Often at issue in outsourcing agreements is whether the qualifications and experience of the outsourced consultants comport with the realities on the ground once the project begins. In a recent case, a service provider hired to implement a software reboot saw its project go awry when the customer alleged that the provider misrepresented, among other things, the capabilities of its outsourced employees. See W.G. Bradley Co. v. itelligence, Inc., No. 4:17-cv-208 (CDL), 2018 WL 2944428 (M.D. Ga. June 12, 2018).

The plaintiff's fraud claims survived a motion for judgment on the pleadings, even though the plaintiff arguably affirmed the contract concerning the alleged fraud, because of subsequent fraudulent acts by the defendant pertaining to the qualifications of its consultants.

Plaintiff W.C. Bradley Co. (Bradley) engaged Defendant itelligence, Inc. ("itelligence") to assist with Bradley's enterprise software upgrade. itelligence claimed that its personnel would surpass Bradley's functional and technical needs and represented that it employed "experienced consultants who could implement a software solution that met [Bradley's] needs."

The parties executed a Master Services Agreement, which contained exclusive warranties and integration provisions. According to the court, the first phase rollout "did not go well" with respect to, inter alia, itelligence's invoicing procedures and its electronic data interchange, which Bradley characterized as a "complete failure." Nonetheless, itelligence billed Bradley for the costs incurred in fixing its mistakes.

In May 2016, Bradley filed a "Notice of Material Breach," demanding that itelligence "cure its breaches under the [Agreement] and misrepresentations within 30 days." itelligence proposed a remediation plan, to which Bradley agreed. During the next phase, many of the same problems recurred. In September 2017, Bradley sent itelligence an additional Notice of Material Breach and a notice of recession.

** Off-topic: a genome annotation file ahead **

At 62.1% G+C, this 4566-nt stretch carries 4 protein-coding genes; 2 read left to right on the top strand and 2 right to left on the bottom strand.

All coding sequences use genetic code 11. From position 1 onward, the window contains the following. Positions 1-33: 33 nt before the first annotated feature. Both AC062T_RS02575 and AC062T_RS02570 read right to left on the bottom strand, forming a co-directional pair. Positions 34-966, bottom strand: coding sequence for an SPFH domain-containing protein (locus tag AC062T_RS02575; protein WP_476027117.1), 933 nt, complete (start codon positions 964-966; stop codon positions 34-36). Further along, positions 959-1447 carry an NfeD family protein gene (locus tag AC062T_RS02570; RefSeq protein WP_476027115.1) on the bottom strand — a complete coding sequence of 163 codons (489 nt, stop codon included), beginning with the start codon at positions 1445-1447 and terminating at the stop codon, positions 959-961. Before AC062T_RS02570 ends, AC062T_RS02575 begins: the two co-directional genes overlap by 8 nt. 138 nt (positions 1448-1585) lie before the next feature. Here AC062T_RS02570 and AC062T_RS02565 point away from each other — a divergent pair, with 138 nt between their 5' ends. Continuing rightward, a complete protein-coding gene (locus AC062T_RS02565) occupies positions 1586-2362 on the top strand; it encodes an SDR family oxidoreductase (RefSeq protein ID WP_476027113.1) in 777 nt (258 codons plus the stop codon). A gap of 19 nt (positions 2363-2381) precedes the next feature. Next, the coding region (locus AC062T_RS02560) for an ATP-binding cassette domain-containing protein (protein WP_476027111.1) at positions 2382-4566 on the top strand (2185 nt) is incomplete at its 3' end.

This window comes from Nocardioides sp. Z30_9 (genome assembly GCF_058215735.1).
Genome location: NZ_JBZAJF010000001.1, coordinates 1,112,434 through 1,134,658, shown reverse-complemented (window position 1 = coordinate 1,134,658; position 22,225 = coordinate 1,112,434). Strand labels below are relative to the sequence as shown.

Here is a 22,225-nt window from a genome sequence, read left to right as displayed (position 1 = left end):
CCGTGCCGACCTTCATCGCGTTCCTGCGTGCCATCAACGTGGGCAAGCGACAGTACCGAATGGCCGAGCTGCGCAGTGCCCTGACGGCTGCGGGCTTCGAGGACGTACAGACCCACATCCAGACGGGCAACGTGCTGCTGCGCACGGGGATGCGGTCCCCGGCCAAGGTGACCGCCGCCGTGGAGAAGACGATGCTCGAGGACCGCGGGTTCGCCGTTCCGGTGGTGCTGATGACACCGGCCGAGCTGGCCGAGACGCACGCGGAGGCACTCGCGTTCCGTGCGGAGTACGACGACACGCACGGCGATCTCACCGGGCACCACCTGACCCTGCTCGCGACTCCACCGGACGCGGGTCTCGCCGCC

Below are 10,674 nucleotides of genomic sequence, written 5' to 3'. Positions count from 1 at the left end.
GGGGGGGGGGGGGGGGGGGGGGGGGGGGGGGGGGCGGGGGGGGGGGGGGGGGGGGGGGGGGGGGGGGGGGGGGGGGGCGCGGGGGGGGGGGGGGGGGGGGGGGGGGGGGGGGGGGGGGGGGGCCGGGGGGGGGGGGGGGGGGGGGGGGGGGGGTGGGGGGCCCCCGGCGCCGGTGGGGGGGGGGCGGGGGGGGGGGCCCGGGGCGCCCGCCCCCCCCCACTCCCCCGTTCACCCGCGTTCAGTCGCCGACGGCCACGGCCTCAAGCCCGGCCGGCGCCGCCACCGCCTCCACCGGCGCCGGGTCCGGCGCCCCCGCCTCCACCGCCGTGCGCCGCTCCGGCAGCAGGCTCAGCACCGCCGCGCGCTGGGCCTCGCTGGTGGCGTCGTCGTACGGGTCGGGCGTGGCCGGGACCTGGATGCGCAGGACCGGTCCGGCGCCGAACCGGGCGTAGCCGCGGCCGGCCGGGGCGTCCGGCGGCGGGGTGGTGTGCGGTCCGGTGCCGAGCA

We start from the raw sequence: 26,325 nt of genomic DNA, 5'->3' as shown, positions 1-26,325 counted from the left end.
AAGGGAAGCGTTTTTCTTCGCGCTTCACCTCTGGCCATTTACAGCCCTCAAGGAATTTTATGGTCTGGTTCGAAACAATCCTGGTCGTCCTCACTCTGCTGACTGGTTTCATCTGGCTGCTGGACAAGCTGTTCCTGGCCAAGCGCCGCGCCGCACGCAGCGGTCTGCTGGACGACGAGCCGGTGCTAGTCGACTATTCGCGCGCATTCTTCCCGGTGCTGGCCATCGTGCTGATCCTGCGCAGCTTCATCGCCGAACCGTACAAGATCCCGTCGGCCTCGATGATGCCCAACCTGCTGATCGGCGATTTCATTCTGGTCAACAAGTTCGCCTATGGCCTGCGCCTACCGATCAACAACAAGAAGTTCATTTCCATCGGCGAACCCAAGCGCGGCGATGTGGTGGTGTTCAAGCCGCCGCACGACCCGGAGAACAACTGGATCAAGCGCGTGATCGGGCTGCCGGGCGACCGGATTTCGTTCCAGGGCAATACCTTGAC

Bradley brought claims alleging, inter alia, fraud and fraudulent inducement. itelligence moved for judgment on the pleadings on the operative claims arguing that Bradley waived its right to rescind the Agreement, and in fact affirmed the Agreement, allowing Bradley to sue only in contract and not in tort.

The court denied itelligence's motion as to the fraud and fraudulent inducement claims. Under Georgia law, a party wishing to rescind for fraud is required to do so "promptly" after discovering the fraud and with that "promptitude which the nature of the case and environment of the circumstances would require" (citations omitted).

According to itelligence, the Notice of Material Breach showed that Bradley knew of the purported fraud but affirmed the Agreement. The court concluded nothing in the pleadings viewed most favorably to Bradley showed that it was aware of the alleged fraud by itelligence subsequent to the Material Breach Notice, including that itelligence knowingly sold faulty software, lied about the qualifications of its consultants, and offered a bad faith estimate of the length and the cost of the project. For purposes of deciding the motion, the court accepted Bradley's position that it did not discover these aspects of the itelligence fraud until September 2017, a month prior to its rescission letter.

itelligence argued the same position concerning Bradley's fraudulent inducement claim, except that the "Entire Agreement" clause of the Agreement estopped Bradley from claiming that its affirmation of the Agreement was nullified by alleged misrepresentations. The court held that since Bradley sought rescission of the Agreement, it was not bound by the merger clause. Accordingly, the same facts that justified survival of the fraud claim did likewise for the fraudulent inducement claim.